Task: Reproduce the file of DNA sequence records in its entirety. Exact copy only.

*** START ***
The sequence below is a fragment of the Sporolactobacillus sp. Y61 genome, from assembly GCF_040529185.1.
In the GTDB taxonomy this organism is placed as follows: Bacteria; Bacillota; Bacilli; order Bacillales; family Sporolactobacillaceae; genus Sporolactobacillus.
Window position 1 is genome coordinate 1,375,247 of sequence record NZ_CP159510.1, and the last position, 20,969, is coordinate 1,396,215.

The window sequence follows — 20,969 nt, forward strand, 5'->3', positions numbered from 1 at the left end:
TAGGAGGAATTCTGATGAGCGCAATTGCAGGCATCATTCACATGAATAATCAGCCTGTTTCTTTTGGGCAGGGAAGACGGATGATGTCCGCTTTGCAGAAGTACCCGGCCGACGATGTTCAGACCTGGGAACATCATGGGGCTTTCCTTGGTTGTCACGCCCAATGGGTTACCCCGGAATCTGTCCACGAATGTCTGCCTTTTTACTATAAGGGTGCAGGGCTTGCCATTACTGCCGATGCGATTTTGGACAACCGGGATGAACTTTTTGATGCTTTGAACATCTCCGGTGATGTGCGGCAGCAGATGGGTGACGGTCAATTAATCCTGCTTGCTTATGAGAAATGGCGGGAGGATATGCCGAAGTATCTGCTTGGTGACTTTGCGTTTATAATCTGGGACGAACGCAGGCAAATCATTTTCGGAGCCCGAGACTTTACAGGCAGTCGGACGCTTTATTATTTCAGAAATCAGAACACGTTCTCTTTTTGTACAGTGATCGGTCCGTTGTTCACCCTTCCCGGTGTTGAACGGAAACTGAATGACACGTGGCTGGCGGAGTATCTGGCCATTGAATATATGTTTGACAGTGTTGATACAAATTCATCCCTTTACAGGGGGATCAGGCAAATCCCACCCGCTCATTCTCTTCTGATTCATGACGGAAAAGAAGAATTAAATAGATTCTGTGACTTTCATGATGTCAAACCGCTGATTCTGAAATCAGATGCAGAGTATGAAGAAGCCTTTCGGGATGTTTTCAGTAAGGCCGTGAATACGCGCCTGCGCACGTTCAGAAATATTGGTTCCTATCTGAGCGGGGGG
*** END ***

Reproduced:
The sequence below is a fragment of the Sporolactobacillus sp. Y61 genome, from assembly GCF_040529185.1.
In the GTDB taxonomy this organism is placed as follows: Bacteria; Bacillota; Bacilli; order Bacillales; family Sporolactobacillaceae; genus Sporolactobacillus.
Window position 1 is genome coordinate 1,375,247 of sequence record NZ_CP159510.1, and the last position, 20,969, is coordinate 1,396,215.

The window sequence follows — 20,969 nt, forward strand, 5'->3', positions numbered from 1 at the left end:
TAGGAGGAATTCTGATGAGCGCAATTGCAGGCATCATTCACATGAATAATCAGCCTGTTTCTTTTGGGCAGGGAAGACGGATGATGTCCGCTTTGCAGAAGTACCCGGCCGACGATGTTCAGACCTGGGAACATCATGGGGCTTTCCTTGGTTGTCACGCCCAATGGGTTACCCCGGAATCTGTCCACGAATGTCTGCCTTTTTACTATAAGGGTGCAGGGCTTGCCATTACTGCCGATGCGATTTTGGACAACCGGGATGAACTTTTTGATGCTTTGAACATCTCCGGTGATGTGCGGCAGCAGATGGGTGACGGTCAATTAATCCTGCTTGCTTATGAGAAATGGCGGGAGGATATGCCGAAGTATCTGCTTGGTGACTTTGCGTTTATAATCTGGGACGAACGCAGGCAAATCATTTTCGGAGCCCGAGACTTTACAGGCAGTCGGACGCTTTATTATTTCAGAAATCAGAACACGTTCTCTTTTTGTACAGTGATCGGTCCGTTGTTCACCCTTCCCGGTGTTGAACGGAAACTGAATGACACGTGGCTGGCGGAGTATCTGGCCATTGAATATATGTTTGACAGTGTTGATACAAATTCATCCCTTTACAGGGGGATCAGGCAAATCCCACCCGCTCATTCTCTTCTGATTCATGACGGAAAAGAAGAATTAAATAGATTCTGTGACTTTCATGATGTCAAACCGCTGATTCTGAAATCAGATGCAGAGTATGAAGAAGCCTTTCGGGATGTTTTCAGTAAGGCCGTGAATACGCGCCTGCGCACGTTCAGAAATATTGGTTCCTATCTGAGCGGGGGG